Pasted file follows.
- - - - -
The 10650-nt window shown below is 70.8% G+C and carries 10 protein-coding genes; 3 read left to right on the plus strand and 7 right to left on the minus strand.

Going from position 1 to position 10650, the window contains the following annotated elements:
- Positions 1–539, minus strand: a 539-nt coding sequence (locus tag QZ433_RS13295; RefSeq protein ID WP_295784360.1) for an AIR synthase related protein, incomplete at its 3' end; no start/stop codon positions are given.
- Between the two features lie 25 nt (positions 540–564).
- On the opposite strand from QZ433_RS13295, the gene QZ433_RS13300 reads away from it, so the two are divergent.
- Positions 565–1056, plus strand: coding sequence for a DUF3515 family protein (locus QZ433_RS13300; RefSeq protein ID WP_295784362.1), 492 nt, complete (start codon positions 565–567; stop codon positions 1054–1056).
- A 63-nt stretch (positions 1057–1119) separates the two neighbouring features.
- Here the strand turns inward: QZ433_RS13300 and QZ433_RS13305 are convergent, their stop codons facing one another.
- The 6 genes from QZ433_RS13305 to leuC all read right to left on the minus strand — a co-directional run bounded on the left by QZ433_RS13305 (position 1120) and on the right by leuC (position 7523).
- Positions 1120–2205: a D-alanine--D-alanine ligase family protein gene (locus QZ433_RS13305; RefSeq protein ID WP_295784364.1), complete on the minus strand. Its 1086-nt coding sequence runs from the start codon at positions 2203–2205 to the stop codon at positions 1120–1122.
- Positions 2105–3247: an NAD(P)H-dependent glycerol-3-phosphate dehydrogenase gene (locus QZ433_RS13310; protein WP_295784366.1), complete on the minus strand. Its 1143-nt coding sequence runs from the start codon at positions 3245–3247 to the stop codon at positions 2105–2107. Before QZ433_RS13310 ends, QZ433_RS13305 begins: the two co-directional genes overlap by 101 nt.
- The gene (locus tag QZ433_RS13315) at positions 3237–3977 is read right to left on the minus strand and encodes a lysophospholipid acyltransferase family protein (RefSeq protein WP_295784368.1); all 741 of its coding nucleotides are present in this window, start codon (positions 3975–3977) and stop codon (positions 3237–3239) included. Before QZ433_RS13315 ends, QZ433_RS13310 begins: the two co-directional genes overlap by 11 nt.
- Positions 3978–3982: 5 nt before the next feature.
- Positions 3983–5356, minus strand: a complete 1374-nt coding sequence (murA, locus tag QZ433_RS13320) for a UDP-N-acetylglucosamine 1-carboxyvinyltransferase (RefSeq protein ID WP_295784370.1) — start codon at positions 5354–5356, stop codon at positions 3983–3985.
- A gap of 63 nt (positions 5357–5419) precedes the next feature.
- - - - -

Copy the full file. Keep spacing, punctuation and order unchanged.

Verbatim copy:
The 10650-nt window shown below is 70.8% G+C and carries 10 protein-coding genes; 3 read left to right on the plus strand and 7 right to left on the minus strand.

Going from position 1 to position 10650, the window contains the following annotated elements:
- Positions 1–539, minus strand: a 539-nt coding sequence (locus tag QZ433_RS13295; RefSeq protein ID WP_295784360.1) for an AIR synthase related protein, incomplete at its 3' end; no start/stop codon positions are given.
- Between the two features lie 25 nt (positions 540–564).
- On the opposite strand from QZ433_RS13295, the gene QZ433_RS13300 reads away from it, so the two are divergent.
- Positions 565–1056, plus strand: coding sequence for a DUF3515 family protein (locus QZ433_RS13300; RefSeq protein ID WP_295784362.1), 492 nt, complete (start codon positions 565–567; stop codon positions 1054–1056).
- A 63-nt stretch (positions 1057–1119) separates the two neighbouring features.
- Here the strand turns inward: QZ433_RS13300 and QZ433_RS13305 are convergent, their stop codons facing one another.
- The 6 genes from QZ433_RS13305 to leuC all read right to left on the minus strand — a co-directional run bounded on the left by QZ433_RS13305 (position 1120) and on the right by leuC (position 7523).
- Positions 1120–2205: a D-alanine--D-alanine ligase family protein gene (locus QZ433_RS13305; RefSeq protein ID WP_295784364.1), complete on the minus strand. Its 1086-nt coding sequence runs from the start codon at positions 2203–2205 to the stop codon at positions 1120–1122.
- Positions 2105–3247: an NAD(P)H-dependent glycerol-3-phosphate dehydrogenase gene (locus QZ433_RS13310; protein WP_295784366.1), complete on the minus strand. Its 1143-nt coding sequence runs from the start codon at positions 3245–3247 to the stop codon at positions 2105–2107. Before QZ433_RS13310 ends, QZ433_RS13305 begins: the two co-directional genes overlap by 101 nt.
- The gene (locus tag QZ433_RS13315) at positions 3237–3977 is read right to left on the minus strand and encodes a lysophospholipid acyltransferase family protein (RefSeq protein WP_295784368.1); all 741 of its coding nucleotides are present in this window, start codon (positions 3975–3977) and stop codon (positions 3237–3239) included. Before QZ433_RS13315 ends, QZ433_RS13310 begins: the two co-directional genes overlap by 11 nt.
- Positions 3978–3982: 5 nt before the next feature.
- Positions 3983–5356, minus strand: a complete 1374-nt coding sequence (murA, locus tag QZ433_RS13320) for a UDP-N-acetylglucosamine 1-carboxyvinyltransferase (RefSeq protein ID WP_295784370.1) — start codon at positions 5354–5356, stop codon at positions 3983–3985.
- A gap of 63 nt (positions 5357–5419) precedes the next feature.